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VINE VOICEon 6 December 2010
My first experience of the "Motown Sound" was listening to a BBC radio show devoted to the company when I was about 12 or 13.

The music has a rhythm and energy that I had seldom heard in the pop music of the early 1980's. I knew nothing about the artists. At such a young age the distinction between black and white music was not a factor. Then I heard a sound I had never heard before......within seconds I reached for the cassette player and pressed "record". I had captured a short part of a song I could not explain but found compelling, joyful and addictive.

The song was "Let's Get It On" by Marvin Gaye.

That song made me force my Mother to buy me my first long playing vinyl album and since that day I have had an undying love for the music of Marvin Gaye. This love of Marvin's music extends to an early appreciation of the underrated yet classic album "Here, My Dear" which in 2007 received glorious "Expanded Edition" treatment.

Marvin Gaye always appeared to me as a sophisticate with a suave and cool exterior. I knew that he had been murdered by his own Father but the greater details about his life where of little consequence when his music seemed to tell me all I needed to know about the artist.

Recently I purchased from Amazon "Where Did Our Love Go?" by Nelson George and "Divided Soul" by David Ritz. I wanted to learn finally and authoritatively about about Motown and particularly about the life of Marvin Gaye.

I read "Where Did Our Love Go?" by Nelson George first and was a little disappointed. The book is very short considering the subject and many interesting facts are omitted. It is well-written but feels slightly rushed. I expected a more in-depth study of the label and its artists. Indeed the book begins with a discussion of the word "authoritative" and challenges the concept due to faulty memories and revisionist intentions. But a biography can be authoritative even if it contains slight errors or perpetuates certain myths. To be authoritative in the biography format is to cover all the bases with a wealth of research and present all of the available facts. In this case "Where Did Our Love Go?" by Nelson George fails simply due to the huge amount of material this biographer chooses to omit.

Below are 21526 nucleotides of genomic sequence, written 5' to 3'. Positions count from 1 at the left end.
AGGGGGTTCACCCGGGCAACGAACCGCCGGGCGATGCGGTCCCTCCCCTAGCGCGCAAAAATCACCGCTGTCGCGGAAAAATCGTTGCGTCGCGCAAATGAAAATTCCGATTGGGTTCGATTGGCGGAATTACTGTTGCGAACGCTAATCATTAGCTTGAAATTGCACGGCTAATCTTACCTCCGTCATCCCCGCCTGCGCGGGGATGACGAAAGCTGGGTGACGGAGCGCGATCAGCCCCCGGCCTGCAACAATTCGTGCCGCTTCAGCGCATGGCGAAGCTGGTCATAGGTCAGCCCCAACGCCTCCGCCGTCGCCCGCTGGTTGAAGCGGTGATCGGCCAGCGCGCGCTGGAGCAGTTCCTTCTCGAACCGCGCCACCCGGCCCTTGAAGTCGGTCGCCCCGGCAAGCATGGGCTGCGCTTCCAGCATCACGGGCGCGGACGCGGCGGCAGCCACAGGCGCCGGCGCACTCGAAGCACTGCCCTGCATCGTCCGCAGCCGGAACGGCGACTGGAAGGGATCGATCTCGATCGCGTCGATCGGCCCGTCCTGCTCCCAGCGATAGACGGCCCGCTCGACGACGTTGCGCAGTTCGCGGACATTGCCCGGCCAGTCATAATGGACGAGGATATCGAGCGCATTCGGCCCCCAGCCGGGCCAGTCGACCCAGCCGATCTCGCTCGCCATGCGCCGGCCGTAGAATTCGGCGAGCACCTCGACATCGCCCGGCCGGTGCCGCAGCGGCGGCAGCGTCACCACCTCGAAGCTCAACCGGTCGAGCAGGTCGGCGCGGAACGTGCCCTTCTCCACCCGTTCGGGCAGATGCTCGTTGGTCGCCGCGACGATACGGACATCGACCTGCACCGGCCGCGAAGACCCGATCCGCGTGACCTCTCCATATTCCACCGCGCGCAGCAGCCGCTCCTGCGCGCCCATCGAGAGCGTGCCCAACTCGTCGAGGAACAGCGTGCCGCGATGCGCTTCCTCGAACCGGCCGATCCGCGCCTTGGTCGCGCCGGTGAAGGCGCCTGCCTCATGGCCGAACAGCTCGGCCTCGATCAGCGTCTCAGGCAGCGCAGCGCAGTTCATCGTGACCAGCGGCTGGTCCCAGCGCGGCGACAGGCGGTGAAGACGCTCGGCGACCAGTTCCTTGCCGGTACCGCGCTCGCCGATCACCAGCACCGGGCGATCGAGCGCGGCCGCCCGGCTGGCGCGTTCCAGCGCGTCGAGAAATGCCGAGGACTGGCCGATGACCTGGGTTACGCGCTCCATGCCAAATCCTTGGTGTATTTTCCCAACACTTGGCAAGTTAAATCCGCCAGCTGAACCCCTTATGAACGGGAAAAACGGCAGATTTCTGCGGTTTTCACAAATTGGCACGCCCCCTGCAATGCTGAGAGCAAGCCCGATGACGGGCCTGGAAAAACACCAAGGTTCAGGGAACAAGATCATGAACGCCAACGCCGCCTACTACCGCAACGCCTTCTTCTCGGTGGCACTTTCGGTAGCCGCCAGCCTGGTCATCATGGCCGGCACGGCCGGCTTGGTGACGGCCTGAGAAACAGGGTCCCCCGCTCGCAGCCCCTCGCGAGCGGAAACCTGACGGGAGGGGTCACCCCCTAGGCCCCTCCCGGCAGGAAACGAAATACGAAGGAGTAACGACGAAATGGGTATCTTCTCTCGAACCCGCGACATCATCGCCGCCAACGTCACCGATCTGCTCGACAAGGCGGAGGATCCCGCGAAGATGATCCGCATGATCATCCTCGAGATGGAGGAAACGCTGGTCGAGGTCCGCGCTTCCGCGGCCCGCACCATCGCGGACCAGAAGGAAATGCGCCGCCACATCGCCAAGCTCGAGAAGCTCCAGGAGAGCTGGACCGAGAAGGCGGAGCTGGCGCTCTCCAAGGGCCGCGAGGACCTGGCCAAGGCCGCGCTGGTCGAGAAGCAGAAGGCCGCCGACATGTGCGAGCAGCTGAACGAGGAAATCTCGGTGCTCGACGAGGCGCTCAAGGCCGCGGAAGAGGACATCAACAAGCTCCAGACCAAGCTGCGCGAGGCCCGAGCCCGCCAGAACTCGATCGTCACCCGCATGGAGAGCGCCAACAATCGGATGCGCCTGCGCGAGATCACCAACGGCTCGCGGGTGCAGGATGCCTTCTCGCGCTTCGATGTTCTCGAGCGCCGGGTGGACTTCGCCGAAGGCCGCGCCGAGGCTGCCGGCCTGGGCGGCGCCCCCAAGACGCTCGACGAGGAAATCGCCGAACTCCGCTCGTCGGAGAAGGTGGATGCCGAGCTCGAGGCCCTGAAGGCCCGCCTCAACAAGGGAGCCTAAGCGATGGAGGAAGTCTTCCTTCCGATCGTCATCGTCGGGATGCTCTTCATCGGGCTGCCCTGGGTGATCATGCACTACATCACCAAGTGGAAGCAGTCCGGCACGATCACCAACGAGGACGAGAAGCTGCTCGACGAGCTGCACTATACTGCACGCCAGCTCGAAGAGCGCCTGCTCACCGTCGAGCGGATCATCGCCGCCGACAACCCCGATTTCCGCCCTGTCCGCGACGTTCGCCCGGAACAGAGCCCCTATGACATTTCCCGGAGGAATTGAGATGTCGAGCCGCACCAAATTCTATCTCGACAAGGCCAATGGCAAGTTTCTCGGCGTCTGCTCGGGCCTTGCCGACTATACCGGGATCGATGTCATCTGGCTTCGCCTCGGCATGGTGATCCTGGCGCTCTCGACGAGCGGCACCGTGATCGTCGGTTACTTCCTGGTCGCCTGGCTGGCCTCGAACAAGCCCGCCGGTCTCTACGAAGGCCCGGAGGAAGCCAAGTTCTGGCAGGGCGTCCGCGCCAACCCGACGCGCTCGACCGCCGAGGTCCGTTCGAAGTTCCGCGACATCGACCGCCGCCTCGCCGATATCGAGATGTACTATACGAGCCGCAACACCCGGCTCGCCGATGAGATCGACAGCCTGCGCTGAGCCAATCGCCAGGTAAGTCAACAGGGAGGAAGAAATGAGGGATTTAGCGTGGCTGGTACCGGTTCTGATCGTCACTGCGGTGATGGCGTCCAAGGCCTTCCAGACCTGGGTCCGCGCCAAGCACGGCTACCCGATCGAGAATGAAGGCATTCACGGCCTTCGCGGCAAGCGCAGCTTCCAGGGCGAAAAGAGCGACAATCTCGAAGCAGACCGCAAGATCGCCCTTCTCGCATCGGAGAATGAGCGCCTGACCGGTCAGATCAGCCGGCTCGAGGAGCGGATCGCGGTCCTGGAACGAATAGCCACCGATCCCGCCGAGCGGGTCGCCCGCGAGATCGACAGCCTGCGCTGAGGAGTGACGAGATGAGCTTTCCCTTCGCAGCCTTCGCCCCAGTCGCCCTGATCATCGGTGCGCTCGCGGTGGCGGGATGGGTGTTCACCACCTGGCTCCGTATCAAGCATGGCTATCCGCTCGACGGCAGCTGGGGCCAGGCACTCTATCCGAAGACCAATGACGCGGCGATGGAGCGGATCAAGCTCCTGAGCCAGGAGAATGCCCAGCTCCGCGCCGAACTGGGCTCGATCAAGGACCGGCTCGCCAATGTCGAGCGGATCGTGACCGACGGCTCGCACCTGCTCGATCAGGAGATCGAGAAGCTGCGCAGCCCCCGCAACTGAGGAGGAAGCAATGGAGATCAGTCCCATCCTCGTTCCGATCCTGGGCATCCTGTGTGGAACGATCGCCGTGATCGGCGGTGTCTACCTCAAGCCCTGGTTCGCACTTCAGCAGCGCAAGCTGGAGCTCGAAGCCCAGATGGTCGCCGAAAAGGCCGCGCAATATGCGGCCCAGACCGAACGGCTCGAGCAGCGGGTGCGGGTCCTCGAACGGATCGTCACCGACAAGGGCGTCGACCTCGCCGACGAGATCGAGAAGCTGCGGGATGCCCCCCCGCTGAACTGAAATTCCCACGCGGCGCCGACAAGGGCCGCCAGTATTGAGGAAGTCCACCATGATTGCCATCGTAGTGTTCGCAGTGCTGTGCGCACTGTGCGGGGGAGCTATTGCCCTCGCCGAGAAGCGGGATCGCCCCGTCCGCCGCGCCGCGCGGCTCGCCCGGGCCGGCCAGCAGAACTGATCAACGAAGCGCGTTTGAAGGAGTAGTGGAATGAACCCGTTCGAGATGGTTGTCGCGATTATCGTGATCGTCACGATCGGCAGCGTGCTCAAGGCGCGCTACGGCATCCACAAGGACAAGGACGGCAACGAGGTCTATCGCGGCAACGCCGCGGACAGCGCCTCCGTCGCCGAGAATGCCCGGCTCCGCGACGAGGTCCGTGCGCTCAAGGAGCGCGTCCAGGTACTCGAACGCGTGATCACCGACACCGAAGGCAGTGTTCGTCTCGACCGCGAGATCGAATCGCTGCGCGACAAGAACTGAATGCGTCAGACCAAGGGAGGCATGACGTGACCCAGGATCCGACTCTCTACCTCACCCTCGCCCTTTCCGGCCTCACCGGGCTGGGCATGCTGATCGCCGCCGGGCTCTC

"Divided Soul" by David Ritz on the other hand is authoritative. David Ritz is confident enough to know or seek out his subject and the biography is a revelation. The disturbing elements in Gaye's character are explored in depth yet there is a sympathy for the man much like those around him had, even when he was behaving at his most belligerent. The paranoia Marvin suffered so greatly in his later life is clearly a result of his cocaine use. This drug has the power to induce extreme paranoia. Cocaine taken regularly, when a person is already mentally confused, fragile, depressed or disturbed only exasperates those conditions.

The lasting impact of this excellent biography are in two areas of Marvin's life. The first is illustrated by a picture of Marvin standing on stage in nothing but a small black "jock strap" with his trousers around his ankles. This "humiliating" image shows how Marvin perversely believed that this was what the audience wanted.

The second is the idea, believed by his family, that Marvin was in fact in control of his actions right up to the last and his murder was in fact a conceived and conscious plan to finally rid his Father from the family for good. This idea is made more palatable by the fact that Marvin gave his Father the gun that indeed finally killed him.

David Ritz's book is one of the best biographies I have read and it should been seen as the authoritative examination of Marvin Gaye's life. I am sure Marvin himself would have been very pleased with the revelatory, sometimes shocking yet wholly honest content of this excellent biography.
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on 19 June 2015
Quite a lot of detail but not enough on the smaller names which are more popular these days.
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on 4 February 2016
Very interesting and well written book about a formative era I Iived through